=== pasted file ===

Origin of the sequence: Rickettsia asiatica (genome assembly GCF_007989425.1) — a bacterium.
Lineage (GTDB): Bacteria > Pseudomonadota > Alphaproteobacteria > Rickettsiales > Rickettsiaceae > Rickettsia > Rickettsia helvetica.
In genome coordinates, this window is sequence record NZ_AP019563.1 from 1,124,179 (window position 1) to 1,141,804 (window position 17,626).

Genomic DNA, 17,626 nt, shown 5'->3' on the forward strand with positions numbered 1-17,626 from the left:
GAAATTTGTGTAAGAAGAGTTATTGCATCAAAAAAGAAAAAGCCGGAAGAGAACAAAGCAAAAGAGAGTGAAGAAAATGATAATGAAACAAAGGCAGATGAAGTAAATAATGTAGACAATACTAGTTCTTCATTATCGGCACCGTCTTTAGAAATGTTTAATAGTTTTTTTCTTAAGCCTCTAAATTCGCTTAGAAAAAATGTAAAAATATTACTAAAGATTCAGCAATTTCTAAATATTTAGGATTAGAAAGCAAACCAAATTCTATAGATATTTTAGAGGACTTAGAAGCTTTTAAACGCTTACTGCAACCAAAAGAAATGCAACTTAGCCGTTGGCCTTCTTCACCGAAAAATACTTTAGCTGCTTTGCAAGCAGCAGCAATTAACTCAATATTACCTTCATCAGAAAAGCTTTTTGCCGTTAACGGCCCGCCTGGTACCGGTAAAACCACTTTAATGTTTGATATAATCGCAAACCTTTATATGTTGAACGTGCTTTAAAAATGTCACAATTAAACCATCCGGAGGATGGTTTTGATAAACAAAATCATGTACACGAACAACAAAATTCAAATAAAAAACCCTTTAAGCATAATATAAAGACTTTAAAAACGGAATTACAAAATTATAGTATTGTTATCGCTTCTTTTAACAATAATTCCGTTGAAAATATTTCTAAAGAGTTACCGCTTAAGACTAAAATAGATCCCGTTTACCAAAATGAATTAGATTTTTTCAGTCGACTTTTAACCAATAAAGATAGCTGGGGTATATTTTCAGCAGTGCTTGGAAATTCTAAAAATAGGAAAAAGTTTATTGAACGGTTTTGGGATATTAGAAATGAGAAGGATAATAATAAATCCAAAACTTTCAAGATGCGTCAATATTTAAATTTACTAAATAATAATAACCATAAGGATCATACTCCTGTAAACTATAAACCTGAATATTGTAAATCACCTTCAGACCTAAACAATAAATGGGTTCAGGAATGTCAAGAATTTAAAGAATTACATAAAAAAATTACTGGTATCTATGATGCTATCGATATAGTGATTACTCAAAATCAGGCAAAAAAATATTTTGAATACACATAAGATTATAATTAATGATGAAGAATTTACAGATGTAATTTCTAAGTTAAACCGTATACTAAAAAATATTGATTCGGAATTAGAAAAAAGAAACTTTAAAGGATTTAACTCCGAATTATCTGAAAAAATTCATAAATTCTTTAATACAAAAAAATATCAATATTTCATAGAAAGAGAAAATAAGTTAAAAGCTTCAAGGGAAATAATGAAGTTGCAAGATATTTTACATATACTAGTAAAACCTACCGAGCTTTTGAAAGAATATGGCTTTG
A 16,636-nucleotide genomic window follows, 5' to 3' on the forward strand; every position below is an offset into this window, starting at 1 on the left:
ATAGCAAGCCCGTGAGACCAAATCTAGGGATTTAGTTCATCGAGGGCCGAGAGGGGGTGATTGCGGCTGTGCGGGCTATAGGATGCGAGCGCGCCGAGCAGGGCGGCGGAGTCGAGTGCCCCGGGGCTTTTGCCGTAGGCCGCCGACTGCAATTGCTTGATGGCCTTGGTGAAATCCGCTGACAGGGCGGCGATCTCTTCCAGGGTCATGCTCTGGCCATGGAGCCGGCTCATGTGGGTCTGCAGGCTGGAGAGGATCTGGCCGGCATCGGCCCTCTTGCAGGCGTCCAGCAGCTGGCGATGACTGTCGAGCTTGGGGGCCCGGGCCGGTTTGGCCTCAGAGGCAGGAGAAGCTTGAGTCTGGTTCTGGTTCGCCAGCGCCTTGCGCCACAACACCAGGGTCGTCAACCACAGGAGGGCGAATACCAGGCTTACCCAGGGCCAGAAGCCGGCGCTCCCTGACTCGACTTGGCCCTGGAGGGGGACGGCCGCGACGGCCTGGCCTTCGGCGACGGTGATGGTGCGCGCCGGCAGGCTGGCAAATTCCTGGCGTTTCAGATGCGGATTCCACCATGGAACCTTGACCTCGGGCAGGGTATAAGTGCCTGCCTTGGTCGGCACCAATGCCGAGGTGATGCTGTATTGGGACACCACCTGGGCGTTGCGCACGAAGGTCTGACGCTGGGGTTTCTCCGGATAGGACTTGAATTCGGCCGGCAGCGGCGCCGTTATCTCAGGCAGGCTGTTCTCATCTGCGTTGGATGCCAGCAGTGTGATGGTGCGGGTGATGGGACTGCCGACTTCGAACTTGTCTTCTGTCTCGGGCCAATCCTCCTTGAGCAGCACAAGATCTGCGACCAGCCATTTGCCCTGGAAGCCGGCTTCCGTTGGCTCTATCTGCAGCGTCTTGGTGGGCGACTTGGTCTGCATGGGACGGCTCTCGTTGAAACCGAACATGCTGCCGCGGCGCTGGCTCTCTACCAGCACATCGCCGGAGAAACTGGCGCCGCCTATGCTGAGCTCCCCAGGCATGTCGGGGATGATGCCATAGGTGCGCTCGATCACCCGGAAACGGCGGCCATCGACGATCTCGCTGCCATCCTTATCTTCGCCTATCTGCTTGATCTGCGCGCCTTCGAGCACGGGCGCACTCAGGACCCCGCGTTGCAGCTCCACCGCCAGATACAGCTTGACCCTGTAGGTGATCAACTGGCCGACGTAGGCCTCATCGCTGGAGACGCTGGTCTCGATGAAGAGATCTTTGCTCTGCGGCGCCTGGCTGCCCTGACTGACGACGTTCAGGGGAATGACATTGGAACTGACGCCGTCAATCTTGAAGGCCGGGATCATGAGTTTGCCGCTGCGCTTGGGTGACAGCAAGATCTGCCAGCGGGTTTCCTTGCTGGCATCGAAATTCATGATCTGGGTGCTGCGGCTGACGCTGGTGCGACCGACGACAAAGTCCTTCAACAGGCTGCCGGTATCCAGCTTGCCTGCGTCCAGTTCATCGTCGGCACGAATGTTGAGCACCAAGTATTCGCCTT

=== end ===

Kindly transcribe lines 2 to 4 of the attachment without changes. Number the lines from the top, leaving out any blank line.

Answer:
Lineage (GTDB): Bacteria > Pseudomonadota > Alphaproteobacteria > Rickettsiales > Rickettsiaceae > Rickettsia > Rickettsia helvetica.
In genome coordinates, this window is sequence record NZ_AP019563.1 from 1,124,179 (window position 1) to 1,141,804 (window position 17,626).

Genomic DNA, 17,626 nt, shown 5'->3' on the forward strand with positions numbered 1-17,626 from the left: